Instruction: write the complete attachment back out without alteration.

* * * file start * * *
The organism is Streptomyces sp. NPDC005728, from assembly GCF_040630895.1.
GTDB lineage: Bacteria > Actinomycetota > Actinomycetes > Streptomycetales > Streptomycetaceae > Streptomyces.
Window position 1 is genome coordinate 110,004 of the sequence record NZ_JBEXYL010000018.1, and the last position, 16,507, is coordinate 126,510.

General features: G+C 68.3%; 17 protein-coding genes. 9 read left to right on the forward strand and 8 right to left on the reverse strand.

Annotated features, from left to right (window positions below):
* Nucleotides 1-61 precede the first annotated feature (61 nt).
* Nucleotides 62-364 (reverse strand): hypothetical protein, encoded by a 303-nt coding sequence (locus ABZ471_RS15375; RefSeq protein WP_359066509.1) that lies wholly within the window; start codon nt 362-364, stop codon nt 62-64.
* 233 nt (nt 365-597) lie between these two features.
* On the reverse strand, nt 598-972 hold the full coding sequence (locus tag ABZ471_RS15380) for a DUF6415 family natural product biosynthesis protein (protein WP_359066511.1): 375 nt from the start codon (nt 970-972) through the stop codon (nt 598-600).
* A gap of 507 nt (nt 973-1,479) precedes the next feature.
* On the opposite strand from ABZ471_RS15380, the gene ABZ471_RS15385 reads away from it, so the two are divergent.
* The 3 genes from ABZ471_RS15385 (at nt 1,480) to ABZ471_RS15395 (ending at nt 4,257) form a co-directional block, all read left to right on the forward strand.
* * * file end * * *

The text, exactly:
The organism is Streptomyces sp. NPDC005728, from assembly GCF_040630895.1.
GTDB lineage: Bacteria > Actinomycetota > Actinomycetes > Streptomycetales > Streptomycetaceae > Streptomyces.
Window position 1 is genome coordinate 110,004 of the sequence record NZ_JBEXYL010000018.1, and the last position, 16,507, is coordinate 126,510.

General features: G+C 68.3%; 17 protein-coding genes. 9 read left to right on the forward strand and 8 right to left on the reverse strand.

Annotated features, from left to right (window positions below):
* Nucleotides 1-61 precede the first annotated feature (61 nt).
* Nucleotides 62-364 (reverse strand): hypothetical protein, encoded by a 303-nt coding sequence (locus ABZ471_RS15375; RefSeq protein WP_359066509.1) that lies wholly within the window; start codon nt 362-364, stop codon nt 62-64.
* 233 nt (nt 365-597) lie between these two features.
* On the reverse strand, nt 598-972 hold the full coding sequence (locus tag ABZ471_RS15380) for a DUF6415 family natural product biosynthesis protein (protein WP_359066511.1): 375 nt from the start codon (nt 970-972) through the stop codon (nt 598-600).
* A gap of 507 nt (nt 973-1,479) precedes the next feature.
* On the opposite strand from ABZ471_RS15380, the gene ABZ471_RS15385 reads away from it, so the two are divergent.
* The 3 genes from ABZ471_RS15385 (at nt 1,480) to ABZ471_RS15395 (ending at nt 4,257) form a co-directional block, all read left to right on the forward strand.